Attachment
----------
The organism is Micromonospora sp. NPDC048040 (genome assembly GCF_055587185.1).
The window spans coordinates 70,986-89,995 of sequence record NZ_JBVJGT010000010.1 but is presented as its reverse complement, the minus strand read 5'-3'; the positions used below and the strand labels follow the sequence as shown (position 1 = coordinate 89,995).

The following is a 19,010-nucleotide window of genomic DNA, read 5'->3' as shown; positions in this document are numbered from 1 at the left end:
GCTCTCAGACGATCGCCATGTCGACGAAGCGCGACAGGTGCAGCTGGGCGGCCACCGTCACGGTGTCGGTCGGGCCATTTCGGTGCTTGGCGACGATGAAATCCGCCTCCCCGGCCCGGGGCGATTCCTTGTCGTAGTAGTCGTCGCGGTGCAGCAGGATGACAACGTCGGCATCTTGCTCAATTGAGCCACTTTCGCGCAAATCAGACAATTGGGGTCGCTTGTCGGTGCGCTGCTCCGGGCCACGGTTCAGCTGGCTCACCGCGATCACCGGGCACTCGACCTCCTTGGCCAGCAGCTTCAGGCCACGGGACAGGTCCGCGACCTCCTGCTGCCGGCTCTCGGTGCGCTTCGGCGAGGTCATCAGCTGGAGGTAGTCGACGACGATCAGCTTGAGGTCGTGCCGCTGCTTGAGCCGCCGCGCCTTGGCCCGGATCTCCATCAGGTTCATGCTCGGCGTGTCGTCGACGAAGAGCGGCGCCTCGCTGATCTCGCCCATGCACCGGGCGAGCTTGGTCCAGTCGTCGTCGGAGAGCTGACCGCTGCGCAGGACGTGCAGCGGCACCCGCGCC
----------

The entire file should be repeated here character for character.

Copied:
The organism is Micromonospora sp. NPDC048040 (genome assembly GCF_055587185.1).
The window spans coordinates 70,986-89,995 of sequence record NZ_JBVJGT010000010.1 but is presented as its reverse complement, the minus strand read 5'-3'; the positions used below and the strand labels follow the sequence as shown (position 1 = coordinate 89,995).

The following is a 19,010-nucleotide window of genomic DNA, read 5'->3' as shown; positions in this document are numbered from 1 at the left end:
GCTCTCAGACGATCGCCATGTCGACGAAGCGCGACAGGTGCAGCTGGGCGGCCACCGTCACGGTGTCGGTCGGGCCATTTCGGTGCTTGGCGACGATGAAATCCGCCTCCCCGGCCCGGGGCGATTCCTTGTCGTAGTAGTCGTCGCGGTGCAGCAGGATGACAACGTCGGCATCTTGCTCAATTGAGCCACTTTCGCGCAAATCAGACAATTGGGGTCGCTTGTCGGTGCGCTGCTCCGGGCCACGGTTCAGCTGGCTCACCGCGATCACCGGGCACTCGACCTCCTTGGCCAGCAGCTTCAGGCCACGGGACAGGTCCGCGACCTCCTGCTGCCGGCTCTCGGTGCGCTTCGGCGAGGTCATCAGCTGGAGGTAGTCGACGACGATCAGCTTGAGGTCGTGCCGCTGCTTGAGCCGCCGCGCCTTGGCCCGGATCTCCATCAGGTTCATGCTCGGCGTGTCGTCGACGAAGAGCGGCGCCTCGCTGATCTCGCCCATGCACCGGGCGAGCTTGGTCCAGTCGTCGTCGGAGAGCTGACCGCTGCGCAGGACGTGCAGCGGCACCCGCGCC